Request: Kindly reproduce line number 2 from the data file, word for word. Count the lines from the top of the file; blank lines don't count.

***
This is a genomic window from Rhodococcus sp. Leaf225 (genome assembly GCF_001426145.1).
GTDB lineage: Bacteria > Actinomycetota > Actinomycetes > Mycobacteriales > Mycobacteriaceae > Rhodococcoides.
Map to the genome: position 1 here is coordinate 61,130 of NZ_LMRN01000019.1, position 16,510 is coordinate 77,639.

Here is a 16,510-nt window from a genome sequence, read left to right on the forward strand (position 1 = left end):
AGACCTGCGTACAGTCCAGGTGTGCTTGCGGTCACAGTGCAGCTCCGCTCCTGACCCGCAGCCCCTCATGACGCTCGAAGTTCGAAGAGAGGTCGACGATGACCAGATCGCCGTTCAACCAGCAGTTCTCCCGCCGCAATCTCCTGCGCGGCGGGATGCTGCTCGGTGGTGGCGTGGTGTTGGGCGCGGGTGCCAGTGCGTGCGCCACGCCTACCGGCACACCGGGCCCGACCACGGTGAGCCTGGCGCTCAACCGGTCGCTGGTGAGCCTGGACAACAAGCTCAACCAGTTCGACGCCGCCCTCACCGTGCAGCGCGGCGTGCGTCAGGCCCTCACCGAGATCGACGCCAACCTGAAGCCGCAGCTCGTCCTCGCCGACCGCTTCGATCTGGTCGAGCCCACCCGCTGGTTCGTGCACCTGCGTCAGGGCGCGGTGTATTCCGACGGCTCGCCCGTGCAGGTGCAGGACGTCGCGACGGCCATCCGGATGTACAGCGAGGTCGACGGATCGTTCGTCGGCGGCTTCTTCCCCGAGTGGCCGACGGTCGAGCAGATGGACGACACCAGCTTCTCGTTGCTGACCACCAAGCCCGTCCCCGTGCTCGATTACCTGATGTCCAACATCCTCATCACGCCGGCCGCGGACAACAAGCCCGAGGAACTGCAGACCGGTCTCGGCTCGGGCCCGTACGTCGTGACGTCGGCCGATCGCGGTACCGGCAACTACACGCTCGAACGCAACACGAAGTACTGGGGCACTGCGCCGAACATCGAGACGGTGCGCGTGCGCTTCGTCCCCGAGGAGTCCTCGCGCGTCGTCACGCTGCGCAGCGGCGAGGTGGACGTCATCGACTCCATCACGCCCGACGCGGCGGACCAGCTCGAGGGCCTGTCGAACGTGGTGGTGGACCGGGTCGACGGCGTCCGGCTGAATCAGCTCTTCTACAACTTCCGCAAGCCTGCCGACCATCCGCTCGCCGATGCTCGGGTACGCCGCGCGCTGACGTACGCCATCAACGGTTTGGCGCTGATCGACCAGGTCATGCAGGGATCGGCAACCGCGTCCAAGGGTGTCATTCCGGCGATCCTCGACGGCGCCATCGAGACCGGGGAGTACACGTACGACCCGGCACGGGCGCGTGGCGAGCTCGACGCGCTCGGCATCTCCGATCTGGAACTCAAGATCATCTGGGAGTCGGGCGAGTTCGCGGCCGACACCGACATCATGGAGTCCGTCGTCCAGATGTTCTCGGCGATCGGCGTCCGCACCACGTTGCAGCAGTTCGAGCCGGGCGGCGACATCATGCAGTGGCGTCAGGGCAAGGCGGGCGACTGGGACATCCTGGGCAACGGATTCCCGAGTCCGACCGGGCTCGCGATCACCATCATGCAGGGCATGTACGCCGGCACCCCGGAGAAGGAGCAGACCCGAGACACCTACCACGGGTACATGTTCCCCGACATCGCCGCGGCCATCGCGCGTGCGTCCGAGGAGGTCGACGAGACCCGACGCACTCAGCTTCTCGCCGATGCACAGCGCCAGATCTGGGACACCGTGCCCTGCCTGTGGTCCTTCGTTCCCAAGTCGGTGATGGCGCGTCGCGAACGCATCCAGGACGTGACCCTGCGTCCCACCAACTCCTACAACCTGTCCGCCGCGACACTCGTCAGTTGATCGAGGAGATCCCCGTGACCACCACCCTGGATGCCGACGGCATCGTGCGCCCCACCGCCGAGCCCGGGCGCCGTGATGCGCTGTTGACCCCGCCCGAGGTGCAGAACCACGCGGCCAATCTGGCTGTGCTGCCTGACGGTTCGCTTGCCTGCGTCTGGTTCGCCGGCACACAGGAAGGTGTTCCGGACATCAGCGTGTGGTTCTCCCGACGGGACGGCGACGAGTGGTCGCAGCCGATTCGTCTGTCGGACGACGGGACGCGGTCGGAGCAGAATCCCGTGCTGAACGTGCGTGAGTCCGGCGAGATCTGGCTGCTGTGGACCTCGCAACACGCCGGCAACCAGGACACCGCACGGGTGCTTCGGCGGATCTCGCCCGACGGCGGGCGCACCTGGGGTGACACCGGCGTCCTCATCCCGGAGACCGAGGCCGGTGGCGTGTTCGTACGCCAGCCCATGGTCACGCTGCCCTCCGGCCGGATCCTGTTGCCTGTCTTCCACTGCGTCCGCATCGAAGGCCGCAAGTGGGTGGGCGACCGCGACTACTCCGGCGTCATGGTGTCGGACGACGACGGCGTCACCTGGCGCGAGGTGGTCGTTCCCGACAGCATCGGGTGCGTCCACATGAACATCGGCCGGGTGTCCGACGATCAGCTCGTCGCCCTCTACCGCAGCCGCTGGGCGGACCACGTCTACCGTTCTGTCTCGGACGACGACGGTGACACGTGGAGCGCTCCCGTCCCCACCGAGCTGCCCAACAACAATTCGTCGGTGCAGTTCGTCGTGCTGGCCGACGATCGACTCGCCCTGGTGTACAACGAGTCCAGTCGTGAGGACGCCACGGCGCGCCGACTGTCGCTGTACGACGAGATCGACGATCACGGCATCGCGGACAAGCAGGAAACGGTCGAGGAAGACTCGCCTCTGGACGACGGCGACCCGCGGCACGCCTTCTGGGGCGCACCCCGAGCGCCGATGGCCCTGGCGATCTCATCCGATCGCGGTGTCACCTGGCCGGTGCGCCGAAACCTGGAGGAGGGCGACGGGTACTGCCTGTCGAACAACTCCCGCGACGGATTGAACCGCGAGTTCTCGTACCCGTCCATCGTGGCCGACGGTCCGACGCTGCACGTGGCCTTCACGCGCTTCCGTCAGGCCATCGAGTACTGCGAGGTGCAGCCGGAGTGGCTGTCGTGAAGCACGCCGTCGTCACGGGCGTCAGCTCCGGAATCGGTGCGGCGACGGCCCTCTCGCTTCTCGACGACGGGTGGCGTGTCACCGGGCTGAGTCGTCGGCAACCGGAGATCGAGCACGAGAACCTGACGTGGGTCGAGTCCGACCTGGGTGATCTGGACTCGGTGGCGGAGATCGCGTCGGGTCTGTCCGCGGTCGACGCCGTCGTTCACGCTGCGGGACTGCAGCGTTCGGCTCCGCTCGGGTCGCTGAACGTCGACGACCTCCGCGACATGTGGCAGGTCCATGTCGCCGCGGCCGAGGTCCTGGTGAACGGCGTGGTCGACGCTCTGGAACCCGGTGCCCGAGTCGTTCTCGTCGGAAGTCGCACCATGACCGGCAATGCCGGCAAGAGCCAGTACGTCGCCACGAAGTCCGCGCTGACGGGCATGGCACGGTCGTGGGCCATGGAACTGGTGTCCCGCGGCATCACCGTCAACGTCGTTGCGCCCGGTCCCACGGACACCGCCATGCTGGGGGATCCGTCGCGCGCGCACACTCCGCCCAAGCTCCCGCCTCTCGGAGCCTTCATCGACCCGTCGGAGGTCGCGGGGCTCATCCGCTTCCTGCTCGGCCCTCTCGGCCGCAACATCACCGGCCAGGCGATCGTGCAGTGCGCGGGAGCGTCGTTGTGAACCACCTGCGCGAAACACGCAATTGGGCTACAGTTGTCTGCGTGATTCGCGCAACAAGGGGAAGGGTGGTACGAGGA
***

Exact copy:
GTDB lineage: Bacteria > Actinomycetota > Actinomycetes > Mycobacteriales > Mycobacteriaceae > Rhodococcoides.